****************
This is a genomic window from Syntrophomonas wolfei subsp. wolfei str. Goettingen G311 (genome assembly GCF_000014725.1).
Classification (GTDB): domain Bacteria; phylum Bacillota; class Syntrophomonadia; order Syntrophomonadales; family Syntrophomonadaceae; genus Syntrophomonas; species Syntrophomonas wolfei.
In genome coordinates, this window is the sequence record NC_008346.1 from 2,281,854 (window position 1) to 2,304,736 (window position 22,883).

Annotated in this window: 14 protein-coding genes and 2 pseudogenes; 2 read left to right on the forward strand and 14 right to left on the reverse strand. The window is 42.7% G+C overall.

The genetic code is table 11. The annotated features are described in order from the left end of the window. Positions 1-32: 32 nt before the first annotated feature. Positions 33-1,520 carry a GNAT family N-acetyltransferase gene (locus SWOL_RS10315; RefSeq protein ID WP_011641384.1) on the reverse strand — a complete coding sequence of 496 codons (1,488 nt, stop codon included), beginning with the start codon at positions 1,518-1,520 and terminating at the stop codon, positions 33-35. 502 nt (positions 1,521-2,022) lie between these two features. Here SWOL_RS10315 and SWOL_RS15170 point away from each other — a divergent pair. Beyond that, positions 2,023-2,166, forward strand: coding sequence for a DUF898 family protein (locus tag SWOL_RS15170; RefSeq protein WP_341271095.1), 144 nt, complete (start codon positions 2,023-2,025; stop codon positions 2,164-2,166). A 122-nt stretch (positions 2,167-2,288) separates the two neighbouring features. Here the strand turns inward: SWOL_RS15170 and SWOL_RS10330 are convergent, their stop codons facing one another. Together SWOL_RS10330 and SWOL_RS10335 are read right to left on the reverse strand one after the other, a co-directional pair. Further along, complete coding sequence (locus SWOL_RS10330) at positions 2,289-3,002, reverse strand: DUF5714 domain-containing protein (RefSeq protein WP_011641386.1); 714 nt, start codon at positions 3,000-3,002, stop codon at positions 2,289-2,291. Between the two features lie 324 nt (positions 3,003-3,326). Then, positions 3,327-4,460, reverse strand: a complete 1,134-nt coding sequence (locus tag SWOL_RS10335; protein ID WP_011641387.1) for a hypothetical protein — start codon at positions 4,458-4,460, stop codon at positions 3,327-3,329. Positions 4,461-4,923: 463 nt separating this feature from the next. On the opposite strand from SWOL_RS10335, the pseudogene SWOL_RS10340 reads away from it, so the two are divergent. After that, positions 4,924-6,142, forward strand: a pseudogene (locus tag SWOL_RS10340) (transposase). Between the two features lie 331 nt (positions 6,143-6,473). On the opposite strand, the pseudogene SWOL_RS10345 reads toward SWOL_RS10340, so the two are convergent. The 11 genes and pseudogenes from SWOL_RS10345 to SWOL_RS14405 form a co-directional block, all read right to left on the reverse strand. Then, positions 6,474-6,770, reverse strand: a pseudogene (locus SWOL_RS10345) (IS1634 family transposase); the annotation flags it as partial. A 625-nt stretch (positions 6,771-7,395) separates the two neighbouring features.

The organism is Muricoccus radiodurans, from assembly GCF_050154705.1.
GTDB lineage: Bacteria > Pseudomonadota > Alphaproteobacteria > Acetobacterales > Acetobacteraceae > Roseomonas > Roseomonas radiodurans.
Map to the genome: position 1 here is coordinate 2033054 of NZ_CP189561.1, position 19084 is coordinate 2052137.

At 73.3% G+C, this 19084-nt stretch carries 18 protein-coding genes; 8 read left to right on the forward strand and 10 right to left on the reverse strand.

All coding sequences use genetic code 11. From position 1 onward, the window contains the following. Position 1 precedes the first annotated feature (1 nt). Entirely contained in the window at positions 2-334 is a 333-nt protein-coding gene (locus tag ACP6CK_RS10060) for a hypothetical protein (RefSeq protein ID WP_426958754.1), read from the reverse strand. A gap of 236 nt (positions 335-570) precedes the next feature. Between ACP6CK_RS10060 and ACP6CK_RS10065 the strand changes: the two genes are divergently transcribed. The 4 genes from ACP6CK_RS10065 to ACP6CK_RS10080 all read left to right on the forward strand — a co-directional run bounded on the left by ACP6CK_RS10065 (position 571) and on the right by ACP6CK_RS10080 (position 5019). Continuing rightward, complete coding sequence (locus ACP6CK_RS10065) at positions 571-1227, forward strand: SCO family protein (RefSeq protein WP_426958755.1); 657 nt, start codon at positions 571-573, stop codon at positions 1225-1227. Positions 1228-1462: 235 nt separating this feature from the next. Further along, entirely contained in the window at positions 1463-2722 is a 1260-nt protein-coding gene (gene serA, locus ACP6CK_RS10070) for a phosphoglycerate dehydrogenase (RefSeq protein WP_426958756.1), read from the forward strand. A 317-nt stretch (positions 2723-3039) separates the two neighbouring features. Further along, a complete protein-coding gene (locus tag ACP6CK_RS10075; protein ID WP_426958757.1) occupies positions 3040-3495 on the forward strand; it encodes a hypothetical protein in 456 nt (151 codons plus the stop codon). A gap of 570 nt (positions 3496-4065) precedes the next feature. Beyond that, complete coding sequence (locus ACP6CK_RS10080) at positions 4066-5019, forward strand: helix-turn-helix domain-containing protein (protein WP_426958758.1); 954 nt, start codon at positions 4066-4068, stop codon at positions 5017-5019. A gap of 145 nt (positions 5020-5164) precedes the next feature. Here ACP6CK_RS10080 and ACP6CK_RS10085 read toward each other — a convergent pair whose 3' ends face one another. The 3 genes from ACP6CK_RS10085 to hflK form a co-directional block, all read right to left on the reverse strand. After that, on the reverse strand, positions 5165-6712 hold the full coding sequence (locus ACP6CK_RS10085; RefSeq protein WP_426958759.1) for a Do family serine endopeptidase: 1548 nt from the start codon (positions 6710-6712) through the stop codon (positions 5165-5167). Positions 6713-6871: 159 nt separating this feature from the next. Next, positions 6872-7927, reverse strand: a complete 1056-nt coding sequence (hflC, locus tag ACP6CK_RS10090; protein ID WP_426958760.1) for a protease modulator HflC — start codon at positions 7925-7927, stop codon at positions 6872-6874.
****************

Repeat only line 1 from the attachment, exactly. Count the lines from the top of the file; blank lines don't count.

This is a genomic window from Syntrophomonas wolfei subsp. wolfei str. Goettingen G311 (genome assembly GCF_000014725.1).